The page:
Bradleigh-Ann Walker
March 16, 2017 8:00 am

We’ve got a lot to appreciate about being women, but let’s face it — period pains are the WORST. We’re curious about the relationship between birth control pills and period pain, so we did some investigating.

Cramps are caused by prostaglandins, secreted by glands in the uterus. The higher the levels of that hormone in your body, the more likely you’ll be wishing companies offered sick days just for your period (green tea can help, just FYI).

We had a chat with a gynecologist a few months ago who told us that hormonal birth control is great for regulating periods. Not having to guess when it’s going to happen? Yes, please!

In most cases, birth control pills ease cramping or get rid of them altogether. They may also make your periods lighter, which we all know is a blessing.

“Taking a birth control pill can help regulate your periods and make them lighter, shorter and more predictable,” Michelle Petropoulos, a physician assistant who’s been certified as an expert by U By Kotex revealed in a Q&A on their site. “Cramping and vomiting can be greatly decreased as well.”

Experts at University of California Berkeley agree that birth control pills are a safe choice for dealing with cramps.

“Oral hormonal contraceptives have been studied extensively for many years, and are generally considered very safe. Besides preventing unplanned pregnancy, birth control pills can help to reduce the discomfort that may accompany menstruation, such as painful cramps and excessive bleeding,” their wellness website reads.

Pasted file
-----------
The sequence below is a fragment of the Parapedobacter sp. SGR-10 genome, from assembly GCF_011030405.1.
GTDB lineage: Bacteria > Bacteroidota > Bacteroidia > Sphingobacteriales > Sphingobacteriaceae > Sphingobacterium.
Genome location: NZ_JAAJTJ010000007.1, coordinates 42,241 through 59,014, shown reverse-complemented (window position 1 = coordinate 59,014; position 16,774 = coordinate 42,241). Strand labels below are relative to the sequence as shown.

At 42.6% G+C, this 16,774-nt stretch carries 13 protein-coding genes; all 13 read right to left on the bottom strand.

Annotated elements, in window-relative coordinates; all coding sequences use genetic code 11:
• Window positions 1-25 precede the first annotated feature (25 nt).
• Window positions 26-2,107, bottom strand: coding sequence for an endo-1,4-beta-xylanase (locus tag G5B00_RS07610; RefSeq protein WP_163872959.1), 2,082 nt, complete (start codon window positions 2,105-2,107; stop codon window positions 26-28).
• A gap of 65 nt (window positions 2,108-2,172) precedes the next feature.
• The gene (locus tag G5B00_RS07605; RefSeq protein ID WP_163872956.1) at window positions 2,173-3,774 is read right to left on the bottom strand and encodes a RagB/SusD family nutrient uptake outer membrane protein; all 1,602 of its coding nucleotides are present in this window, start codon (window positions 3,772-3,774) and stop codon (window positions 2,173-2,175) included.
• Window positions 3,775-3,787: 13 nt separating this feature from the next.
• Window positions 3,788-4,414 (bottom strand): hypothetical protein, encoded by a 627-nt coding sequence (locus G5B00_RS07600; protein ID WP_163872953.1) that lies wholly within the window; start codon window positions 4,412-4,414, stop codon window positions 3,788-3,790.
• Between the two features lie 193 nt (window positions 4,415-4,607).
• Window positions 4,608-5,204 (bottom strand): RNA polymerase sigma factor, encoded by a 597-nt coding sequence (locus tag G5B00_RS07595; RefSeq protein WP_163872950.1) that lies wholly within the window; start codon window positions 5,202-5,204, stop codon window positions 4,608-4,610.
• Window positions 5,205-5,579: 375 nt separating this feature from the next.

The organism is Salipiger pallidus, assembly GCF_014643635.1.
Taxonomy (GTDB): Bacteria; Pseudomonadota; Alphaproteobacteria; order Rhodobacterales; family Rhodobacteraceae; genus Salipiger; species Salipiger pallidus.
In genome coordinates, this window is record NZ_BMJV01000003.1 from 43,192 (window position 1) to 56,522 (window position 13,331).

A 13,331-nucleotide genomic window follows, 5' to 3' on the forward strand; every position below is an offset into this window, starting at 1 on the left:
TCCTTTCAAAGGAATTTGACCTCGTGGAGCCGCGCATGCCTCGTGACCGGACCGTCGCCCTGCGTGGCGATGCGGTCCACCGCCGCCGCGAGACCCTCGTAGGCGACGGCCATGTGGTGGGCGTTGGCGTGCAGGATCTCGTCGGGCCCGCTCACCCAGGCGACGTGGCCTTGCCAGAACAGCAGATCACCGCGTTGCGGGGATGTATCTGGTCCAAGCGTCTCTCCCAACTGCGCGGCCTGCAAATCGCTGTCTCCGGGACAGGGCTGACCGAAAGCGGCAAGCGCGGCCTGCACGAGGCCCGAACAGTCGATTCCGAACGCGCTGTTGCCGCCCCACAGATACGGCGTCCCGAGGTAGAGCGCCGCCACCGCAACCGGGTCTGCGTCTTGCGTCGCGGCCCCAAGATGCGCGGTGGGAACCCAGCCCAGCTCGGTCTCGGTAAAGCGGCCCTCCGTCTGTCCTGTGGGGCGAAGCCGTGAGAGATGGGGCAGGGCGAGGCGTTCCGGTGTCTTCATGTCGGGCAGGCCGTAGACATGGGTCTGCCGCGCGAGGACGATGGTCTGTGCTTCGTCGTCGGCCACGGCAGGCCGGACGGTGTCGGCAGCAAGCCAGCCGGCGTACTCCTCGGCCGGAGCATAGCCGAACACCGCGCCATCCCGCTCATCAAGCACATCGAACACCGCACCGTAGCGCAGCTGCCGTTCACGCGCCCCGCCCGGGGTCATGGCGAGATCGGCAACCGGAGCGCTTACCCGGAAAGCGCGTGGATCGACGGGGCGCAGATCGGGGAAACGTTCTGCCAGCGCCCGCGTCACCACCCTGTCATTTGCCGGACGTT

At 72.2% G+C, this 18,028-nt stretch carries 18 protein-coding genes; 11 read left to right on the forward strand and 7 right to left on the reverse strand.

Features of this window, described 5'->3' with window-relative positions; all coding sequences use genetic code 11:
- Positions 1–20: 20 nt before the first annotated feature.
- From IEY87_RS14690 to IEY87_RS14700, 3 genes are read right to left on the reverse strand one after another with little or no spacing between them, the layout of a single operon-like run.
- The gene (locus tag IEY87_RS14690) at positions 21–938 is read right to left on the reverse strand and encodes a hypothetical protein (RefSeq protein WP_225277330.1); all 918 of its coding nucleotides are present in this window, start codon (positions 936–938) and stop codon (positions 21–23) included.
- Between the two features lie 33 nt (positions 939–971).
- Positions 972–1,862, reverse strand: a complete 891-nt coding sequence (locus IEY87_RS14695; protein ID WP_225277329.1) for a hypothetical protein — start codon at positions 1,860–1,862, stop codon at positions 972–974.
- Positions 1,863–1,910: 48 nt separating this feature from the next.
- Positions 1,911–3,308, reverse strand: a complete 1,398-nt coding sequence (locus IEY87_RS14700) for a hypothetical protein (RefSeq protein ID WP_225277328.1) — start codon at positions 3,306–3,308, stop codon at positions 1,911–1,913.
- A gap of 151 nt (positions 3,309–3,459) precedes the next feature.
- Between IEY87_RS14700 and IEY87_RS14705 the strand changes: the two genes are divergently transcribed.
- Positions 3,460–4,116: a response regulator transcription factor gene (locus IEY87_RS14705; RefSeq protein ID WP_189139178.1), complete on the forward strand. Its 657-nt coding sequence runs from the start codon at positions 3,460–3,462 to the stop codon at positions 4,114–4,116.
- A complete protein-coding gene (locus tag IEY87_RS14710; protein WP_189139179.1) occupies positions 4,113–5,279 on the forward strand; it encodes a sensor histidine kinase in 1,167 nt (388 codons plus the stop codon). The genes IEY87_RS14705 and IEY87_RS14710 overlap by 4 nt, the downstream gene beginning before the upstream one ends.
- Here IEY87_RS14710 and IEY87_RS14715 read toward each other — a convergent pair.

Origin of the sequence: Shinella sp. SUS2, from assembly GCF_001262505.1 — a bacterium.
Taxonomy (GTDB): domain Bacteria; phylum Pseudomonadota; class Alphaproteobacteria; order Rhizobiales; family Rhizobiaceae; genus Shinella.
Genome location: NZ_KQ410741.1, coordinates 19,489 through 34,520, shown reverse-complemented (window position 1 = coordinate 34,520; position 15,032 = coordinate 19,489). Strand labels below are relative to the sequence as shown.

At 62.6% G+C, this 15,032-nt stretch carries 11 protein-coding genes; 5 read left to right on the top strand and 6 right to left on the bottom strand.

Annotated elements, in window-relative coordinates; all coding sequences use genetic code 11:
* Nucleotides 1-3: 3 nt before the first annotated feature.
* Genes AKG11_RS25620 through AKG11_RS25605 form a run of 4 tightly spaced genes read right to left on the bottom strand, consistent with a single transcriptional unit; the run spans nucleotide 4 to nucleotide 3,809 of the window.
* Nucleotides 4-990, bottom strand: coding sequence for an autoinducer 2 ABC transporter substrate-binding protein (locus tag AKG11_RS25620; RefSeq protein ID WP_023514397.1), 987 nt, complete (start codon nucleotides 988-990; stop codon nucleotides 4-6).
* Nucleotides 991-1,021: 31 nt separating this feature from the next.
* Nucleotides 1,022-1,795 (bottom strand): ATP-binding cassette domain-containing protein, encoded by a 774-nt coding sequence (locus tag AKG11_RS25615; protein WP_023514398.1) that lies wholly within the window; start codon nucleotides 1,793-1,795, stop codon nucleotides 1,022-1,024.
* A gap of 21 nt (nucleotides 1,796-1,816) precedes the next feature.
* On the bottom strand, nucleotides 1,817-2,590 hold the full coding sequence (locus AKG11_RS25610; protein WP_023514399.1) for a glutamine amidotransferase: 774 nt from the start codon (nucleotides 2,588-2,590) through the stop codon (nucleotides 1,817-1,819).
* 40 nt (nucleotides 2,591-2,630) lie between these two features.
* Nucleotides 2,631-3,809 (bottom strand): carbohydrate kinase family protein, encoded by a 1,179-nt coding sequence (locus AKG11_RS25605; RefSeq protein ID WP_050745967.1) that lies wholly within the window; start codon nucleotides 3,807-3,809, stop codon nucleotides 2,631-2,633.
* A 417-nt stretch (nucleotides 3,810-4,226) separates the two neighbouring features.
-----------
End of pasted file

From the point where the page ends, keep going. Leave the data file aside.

This all sounds positively heavenly, TBH.

The short answer here, though? It varies from woman to woman.

Birth control pills are generally believed to ease menstrual cramps and regulate your cycle, but the reality is that it’s probably going to be different for everyone. Additionally, HealthDay reports that an IUD can often make cramps worse.

For some, birth control might be the best way to go, but you and your doctor should be making the decision either way. There are various types of birth control, each with their own benefits and side effects.

It’s a good idea to have an open conversation with your gynecologist about the best path to take based on what you’re comfortable with, the experience you have each month with your period, and your doctor’s medical knowledge.

In the meantime, don’t let those cramps get you down, ladies!

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